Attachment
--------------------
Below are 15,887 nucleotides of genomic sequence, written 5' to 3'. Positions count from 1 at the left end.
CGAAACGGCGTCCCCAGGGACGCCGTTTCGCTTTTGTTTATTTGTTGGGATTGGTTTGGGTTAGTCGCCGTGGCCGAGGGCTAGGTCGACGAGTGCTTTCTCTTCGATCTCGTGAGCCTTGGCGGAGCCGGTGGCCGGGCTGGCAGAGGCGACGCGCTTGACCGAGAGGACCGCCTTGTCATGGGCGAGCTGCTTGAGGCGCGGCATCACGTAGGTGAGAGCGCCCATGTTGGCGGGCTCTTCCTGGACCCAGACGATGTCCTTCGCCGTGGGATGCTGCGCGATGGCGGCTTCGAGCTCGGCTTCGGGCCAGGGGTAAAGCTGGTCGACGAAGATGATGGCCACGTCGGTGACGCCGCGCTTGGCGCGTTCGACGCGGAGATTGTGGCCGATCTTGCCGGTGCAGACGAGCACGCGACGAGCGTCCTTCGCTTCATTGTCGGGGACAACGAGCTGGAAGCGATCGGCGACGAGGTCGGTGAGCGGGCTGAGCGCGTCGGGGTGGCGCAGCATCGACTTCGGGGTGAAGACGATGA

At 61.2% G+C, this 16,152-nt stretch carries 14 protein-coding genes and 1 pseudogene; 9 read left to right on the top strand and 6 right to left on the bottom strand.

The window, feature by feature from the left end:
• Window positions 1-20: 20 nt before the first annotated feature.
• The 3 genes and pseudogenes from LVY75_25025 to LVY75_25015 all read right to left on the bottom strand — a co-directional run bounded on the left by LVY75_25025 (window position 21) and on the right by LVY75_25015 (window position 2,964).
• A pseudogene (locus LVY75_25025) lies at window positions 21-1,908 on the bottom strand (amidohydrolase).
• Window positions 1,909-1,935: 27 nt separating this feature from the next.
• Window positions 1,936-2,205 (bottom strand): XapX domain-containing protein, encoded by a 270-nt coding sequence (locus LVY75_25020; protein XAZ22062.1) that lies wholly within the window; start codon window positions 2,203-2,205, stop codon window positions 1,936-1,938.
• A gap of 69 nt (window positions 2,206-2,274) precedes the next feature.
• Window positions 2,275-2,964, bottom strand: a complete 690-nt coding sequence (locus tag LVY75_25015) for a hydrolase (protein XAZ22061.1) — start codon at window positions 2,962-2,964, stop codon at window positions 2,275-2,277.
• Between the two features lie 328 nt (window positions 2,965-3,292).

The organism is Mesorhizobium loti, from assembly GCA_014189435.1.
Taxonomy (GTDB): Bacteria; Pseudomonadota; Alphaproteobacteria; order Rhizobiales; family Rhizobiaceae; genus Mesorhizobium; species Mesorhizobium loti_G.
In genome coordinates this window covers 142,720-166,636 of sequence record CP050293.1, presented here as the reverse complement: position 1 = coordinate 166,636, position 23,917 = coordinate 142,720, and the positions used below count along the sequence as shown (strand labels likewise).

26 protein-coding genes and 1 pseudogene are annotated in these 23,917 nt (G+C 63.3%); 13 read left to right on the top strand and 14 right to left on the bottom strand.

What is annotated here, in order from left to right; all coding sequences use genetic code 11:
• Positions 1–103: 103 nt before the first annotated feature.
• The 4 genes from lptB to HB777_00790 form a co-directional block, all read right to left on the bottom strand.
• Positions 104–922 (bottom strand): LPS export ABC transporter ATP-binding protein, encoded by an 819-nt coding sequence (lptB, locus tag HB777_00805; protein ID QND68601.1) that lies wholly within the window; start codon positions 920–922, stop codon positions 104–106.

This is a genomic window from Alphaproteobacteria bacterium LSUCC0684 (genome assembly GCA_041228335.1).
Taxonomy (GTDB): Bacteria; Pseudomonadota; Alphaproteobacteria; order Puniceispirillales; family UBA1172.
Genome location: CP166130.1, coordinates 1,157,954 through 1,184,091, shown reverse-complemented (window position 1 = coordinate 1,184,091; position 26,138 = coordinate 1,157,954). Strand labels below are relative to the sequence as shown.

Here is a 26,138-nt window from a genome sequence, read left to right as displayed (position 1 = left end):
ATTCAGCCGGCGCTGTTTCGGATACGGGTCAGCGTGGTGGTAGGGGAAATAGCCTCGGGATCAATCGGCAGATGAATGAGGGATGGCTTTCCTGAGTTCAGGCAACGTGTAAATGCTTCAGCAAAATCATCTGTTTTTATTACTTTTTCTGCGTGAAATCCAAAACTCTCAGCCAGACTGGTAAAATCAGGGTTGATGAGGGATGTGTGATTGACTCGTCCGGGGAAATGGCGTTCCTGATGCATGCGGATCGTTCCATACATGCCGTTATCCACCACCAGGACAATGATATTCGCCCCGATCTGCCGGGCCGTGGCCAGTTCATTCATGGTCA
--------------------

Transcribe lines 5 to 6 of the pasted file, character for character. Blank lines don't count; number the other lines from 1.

• Window positions 1-20: 20 nt before the first annotated feature.
• The 3 genes and pseudogenes from LVY75_25025 to LVY75_25015 all read right to left on the bottom strand — a co-directional run bounded on the left by LVY75_25025 (window position 21) and on the right by LVY75_25015 (window position 2,964).